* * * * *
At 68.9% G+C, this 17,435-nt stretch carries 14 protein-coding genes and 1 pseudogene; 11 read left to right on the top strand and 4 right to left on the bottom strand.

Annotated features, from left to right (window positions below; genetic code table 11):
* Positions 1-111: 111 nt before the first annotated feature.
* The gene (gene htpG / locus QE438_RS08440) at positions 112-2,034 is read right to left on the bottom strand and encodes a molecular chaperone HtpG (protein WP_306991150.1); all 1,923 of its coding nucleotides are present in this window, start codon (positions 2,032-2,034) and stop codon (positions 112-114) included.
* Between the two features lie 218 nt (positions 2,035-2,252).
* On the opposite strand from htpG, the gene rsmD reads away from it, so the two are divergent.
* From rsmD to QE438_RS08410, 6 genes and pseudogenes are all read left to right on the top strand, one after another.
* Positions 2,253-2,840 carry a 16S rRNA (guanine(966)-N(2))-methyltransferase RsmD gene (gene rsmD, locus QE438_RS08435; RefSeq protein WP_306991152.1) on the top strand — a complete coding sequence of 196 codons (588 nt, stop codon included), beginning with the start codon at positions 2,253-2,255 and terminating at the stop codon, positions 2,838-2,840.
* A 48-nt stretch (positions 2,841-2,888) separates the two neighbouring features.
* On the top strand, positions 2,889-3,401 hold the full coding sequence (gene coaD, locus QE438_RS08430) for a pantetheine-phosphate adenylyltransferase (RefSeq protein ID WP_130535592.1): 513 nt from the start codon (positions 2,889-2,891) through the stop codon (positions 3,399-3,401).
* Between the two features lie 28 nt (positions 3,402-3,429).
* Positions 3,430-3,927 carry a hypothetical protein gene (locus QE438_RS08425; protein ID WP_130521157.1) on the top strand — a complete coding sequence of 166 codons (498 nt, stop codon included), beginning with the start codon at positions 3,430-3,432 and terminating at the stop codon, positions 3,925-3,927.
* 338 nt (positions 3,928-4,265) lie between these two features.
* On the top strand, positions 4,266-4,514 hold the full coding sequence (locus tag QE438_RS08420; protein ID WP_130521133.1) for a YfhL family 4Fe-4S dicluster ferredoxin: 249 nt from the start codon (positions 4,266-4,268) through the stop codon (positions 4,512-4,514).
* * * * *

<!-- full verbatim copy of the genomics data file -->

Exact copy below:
At 68.9% G+C, this 17,435-nt stretch carries 14 protein-coding genes and 1 pseudogene; 11 read left to right on the top strand and 4 right to left on the bottom strand.

Annotated features, from left to right (window positions below; genetic code table 11):
* Positions 1-111: 111 nt before the first annotated feature.
* The gene (gene htpG / locus QE438_RS08440) at positions 112-2,034 is read right to left on the bottom strand and encodes a molecular chaperone HtpG (protein WP_306991150.1); all 1,923 of its coding nucleotides are present in this window, start codon (positions 2,032-2,034) and stop codon (positions 112-114) included.
* Between the two features lie 218 nt (positions 2,035-2,252).
* On the opposite strand from htpG, the gene rsmD reads away from it, so the two are divergent.
* From rsmD to QE438_RS08410, 6 genes and pseudogenes are all read left to right on the top strand, one after another.
* Positions 2,253-2,840 carry a 16S rRNA (guanine(966)-N(2))-methyltransferase RsmD gene (gene rsmD, locus QE438_RS08435; RefSeq protein WP_306991152.1) on the top strand — a complete coding sequence of 196 codons (588 nt, stop codon included), beginning with the start codon at positions 2,253-2,255 and terminating at the stop codon, positions 2,838-2,840.
* A 48-nt stretch (positions 2,841-2,888) separates the two neighbouring features.
* On the top strand, positions 2,889-3,401 hold the full coding sequence (gene coaD, locus QE438_RS08430) for a pantetheine-phosphate adenylyltransferase (RefSeq protein ID WP_130535592.1): 513 nt from the start codon (positions 2,889-2,891) through the stop codon (positions 3,399-3,401).
* Between the two features lie 28 nt (positions 3,402-3,429).
* Positions 3,430-3,927 carry a hypothetical protein gene (locus QE438_RS08425; protein ID WP_130521157.1) on the top strand — a complete coding sequence of 166 codons (498 nt, stop codon included), beginning with the start codon at positions 3,430-3,432 and terminating at the stop codon, positions 3,925-3,927.
* 338 nt (positions 3,928-4,265) lie between these two features.
* On the top strand, positions 4,266-4,514 hold the full coding sequence (locus tag QE438_RS08420; protein ID WP_130521133.1) for a YfhL family 4Fe-4S dicluster ferredoxin: 249 nt from the start codon (positions 4,266-4,268) through the stop codon (positions 4,512-4,514).